New study shows major gaps in ocean protection

A study presented by the Group of Friends of Oceans and Seas has exposed a worrying lack of protection for important marine areas worldwide.

The study, conducted by Dr Ellen Pikitch, Professor at Stony Brook University in New York and Chief Scientific Officer of the Ocean Sanctuary Alliance, is entitled Gaps in the Protection of Important Ocean Areas and was presented last week at the Permanent Mission of Monaco to the United Nations in New York City.

The presentation revealed that a large number of maritime zones that are identified as being in need of protection are not designated Marine Protection Areas. The vast majority of these zones fall in under the jurisdiction of Exclusive Economic Zones (EEZ).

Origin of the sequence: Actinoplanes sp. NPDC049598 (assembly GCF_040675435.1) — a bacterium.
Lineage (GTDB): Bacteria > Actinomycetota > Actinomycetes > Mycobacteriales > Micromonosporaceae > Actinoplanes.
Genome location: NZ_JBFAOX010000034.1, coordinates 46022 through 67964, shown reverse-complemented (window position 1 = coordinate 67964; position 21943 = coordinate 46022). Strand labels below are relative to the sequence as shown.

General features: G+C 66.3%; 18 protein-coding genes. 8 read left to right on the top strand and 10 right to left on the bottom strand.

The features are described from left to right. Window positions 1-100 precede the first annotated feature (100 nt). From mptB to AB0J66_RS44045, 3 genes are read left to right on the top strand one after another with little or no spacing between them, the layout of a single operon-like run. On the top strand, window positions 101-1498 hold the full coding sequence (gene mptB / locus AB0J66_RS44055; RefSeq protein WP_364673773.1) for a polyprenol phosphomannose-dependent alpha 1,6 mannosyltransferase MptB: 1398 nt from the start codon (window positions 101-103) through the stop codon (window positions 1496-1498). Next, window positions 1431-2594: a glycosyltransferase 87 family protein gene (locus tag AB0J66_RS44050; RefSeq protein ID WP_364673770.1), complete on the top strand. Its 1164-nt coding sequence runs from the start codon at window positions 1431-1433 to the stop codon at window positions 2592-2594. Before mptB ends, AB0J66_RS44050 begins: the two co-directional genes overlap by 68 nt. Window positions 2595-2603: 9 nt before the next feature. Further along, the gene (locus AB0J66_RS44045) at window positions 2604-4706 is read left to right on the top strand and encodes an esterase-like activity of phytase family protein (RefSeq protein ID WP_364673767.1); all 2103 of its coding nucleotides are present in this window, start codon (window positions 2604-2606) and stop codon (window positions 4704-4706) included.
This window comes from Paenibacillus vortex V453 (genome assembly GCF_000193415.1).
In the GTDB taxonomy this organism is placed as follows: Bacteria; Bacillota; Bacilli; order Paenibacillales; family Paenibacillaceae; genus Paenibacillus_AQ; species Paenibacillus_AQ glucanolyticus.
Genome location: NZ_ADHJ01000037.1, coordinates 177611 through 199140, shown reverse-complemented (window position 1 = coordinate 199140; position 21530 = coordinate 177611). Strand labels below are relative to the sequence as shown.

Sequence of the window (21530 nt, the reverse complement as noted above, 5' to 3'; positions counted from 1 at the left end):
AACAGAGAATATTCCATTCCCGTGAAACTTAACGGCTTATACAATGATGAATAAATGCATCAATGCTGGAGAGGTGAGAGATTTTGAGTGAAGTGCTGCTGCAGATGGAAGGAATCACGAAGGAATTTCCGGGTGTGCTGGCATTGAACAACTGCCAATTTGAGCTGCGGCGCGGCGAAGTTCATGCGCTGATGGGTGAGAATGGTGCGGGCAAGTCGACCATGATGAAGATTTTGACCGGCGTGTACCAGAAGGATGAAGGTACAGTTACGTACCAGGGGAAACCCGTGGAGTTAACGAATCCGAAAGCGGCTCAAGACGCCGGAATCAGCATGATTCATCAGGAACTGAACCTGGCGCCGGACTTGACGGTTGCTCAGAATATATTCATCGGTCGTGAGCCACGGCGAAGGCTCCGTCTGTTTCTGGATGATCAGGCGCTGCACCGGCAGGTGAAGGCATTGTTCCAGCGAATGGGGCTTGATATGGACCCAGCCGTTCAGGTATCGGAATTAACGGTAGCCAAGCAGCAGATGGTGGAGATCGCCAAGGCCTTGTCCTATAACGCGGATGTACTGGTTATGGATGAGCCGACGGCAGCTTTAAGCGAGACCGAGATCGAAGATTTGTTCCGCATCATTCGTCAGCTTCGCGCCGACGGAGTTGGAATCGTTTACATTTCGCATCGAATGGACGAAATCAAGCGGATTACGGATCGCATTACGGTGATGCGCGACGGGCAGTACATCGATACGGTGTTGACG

EEZ’s are sites where nations have special rights regarding use of marine resources as well as exploration. These zones stretch from the coast to 200 nautical miles into the open ocean. They are different from territorial seas, which convey sovereign rights over the waters to a particular state, in that these areas cover only what goes on below the surface. The surface is still considered international waters and therefore no country cannot prohibit ocean going vessels from using these sites for travel purposes.

The findings of the study has been compiled on the World Database on Protected Areas, managed by the UN Environment Programme and the International Union for the Conservation of Nature.

Marine Protected Areas comprise just 4.8% of the world’s oceans. What’s more, less than half that, or 2.2%, of the oceans fall under the highly protected category of no-take marine reserves.